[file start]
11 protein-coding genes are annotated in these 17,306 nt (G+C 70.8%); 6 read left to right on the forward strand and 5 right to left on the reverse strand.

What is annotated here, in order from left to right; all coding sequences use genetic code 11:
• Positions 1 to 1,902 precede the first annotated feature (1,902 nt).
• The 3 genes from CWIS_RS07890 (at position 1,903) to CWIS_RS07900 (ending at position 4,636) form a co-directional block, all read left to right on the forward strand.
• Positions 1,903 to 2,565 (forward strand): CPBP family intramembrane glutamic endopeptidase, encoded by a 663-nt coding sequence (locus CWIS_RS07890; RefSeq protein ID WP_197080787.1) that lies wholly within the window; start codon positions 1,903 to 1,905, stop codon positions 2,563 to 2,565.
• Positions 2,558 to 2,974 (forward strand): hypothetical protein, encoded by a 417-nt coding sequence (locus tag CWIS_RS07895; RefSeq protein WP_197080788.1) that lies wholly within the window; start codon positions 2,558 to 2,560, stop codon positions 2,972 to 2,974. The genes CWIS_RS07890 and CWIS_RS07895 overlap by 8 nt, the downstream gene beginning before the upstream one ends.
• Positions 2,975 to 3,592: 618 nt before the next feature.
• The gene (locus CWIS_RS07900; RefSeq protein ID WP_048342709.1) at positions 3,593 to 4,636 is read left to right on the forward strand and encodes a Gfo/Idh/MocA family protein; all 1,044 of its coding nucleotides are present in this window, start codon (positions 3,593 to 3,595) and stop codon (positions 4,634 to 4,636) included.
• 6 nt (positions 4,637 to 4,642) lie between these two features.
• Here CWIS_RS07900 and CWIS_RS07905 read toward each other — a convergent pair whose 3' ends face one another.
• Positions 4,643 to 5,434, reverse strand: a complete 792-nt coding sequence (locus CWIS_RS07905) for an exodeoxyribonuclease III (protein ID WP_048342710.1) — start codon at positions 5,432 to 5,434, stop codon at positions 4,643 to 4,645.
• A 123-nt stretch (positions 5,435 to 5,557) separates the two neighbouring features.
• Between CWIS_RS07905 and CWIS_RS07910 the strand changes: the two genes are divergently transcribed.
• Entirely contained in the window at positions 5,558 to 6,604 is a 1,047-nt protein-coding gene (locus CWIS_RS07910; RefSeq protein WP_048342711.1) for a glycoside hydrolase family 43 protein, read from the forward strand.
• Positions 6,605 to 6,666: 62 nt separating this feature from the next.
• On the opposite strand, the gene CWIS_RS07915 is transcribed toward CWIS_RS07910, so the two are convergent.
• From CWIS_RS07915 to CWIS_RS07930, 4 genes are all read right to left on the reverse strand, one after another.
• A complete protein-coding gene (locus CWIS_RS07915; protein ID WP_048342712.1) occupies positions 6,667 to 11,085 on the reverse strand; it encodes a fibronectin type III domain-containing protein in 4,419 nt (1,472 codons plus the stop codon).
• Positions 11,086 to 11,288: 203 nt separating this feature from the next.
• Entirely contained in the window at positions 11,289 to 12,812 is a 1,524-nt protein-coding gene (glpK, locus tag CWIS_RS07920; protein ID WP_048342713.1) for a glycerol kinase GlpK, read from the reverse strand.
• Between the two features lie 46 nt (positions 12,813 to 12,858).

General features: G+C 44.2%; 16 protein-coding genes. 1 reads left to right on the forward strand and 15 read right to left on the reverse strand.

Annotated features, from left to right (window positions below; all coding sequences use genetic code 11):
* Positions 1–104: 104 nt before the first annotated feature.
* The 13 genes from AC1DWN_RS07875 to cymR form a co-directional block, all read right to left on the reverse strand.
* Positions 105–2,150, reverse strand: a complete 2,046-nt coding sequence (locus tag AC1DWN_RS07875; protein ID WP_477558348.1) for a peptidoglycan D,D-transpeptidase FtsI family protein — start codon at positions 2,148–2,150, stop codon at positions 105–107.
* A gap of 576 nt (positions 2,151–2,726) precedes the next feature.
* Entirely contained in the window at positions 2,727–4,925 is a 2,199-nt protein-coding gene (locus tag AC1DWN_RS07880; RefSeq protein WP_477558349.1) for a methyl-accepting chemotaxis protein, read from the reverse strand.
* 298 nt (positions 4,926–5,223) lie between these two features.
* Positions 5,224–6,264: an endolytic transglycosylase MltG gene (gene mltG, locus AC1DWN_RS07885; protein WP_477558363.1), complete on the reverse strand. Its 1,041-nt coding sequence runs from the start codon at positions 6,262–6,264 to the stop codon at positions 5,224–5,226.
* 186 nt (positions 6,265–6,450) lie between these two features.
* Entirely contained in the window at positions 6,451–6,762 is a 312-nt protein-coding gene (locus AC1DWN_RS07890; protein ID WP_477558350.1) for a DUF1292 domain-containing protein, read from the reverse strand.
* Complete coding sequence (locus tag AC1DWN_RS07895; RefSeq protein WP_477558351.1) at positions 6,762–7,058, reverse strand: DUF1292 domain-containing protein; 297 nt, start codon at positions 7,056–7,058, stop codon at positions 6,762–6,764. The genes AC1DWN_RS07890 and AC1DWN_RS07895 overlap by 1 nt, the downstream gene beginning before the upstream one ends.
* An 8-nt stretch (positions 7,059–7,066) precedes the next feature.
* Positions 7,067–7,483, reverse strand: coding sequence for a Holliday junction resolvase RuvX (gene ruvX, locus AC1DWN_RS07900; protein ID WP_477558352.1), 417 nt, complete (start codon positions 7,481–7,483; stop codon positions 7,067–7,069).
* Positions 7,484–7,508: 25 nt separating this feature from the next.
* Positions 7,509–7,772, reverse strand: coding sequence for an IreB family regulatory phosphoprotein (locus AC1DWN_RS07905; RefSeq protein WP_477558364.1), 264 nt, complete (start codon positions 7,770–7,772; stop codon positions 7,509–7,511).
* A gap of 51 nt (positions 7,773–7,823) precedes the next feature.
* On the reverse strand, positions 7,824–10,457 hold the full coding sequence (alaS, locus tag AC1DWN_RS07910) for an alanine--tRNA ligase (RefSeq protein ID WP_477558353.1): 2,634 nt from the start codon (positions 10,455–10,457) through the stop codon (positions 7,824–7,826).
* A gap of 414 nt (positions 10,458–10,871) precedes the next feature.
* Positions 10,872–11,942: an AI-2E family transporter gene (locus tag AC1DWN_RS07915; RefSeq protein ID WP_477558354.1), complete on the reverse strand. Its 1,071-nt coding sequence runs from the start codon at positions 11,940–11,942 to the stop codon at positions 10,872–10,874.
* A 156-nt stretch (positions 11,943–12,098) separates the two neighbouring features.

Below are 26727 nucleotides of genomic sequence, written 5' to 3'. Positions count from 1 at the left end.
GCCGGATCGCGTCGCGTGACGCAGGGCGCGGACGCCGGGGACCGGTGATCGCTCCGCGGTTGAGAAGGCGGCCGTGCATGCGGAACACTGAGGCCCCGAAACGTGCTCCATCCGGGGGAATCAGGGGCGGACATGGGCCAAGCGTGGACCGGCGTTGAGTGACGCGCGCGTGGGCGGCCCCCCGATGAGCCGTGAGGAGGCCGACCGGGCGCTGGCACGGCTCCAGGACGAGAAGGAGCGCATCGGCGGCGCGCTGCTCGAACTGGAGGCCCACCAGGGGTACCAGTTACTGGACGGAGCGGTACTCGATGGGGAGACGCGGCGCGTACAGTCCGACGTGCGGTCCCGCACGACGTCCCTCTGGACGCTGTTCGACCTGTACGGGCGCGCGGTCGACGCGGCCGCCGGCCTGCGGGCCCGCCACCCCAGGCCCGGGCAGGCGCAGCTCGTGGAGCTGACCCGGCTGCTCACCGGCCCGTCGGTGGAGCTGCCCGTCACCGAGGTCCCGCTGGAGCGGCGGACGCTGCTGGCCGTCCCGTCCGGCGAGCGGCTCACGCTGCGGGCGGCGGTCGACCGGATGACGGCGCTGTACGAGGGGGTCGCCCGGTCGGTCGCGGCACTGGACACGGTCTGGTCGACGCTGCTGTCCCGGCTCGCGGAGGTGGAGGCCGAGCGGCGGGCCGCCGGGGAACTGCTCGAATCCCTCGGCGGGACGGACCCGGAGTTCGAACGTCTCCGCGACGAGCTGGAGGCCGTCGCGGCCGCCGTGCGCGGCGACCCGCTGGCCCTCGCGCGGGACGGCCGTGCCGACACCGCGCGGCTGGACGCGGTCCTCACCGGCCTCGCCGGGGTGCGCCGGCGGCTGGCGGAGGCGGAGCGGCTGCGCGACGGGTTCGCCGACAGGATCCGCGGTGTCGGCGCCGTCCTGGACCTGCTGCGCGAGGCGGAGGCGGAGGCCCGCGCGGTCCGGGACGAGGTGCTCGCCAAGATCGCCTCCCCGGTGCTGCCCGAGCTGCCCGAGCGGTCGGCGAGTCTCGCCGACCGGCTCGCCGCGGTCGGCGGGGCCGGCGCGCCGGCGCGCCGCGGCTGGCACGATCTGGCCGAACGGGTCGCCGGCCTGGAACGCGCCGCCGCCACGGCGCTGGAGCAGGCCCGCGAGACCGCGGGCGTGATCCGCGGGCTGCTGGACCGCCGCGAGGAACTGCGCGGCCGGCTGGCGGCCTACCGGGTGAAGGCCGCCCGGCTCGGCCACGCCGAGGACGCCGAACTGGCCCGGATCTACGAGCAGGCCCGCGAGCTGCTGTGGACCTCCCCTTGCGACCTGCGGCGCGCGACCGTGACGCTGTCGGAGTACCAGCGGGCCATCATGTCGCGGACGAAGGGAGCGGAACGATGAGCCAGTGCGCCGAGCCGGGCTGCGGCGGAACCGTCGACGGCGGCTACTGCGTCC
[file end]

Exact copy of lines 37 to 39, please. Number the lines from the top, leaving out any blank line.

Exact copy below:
* Positions 7,509–7,772, reverse strand: coding sequence for an IreB family regulatory phosphoprotein (locus AC1DWN_RS07905; RefSeq protein WP_477558364.1), 264 nt, complete (start codon positions 7,770–7,772; stop codon positions 7,509–7,511).
* A gap of 51 nt (positions 7,773–7,823) precedes the next feature.
* On the reverse strand, positions 7,824–10,457 hold the full coding sequence (alaS, locus tag AC1DWN_RS07910) for an alanine--tRNA ligase (RefSeq protein ID WP_477558353.1): 2,634 nt from the start codon (positions 10,455–10,457) through the stop codon (positions 7,824–7,826).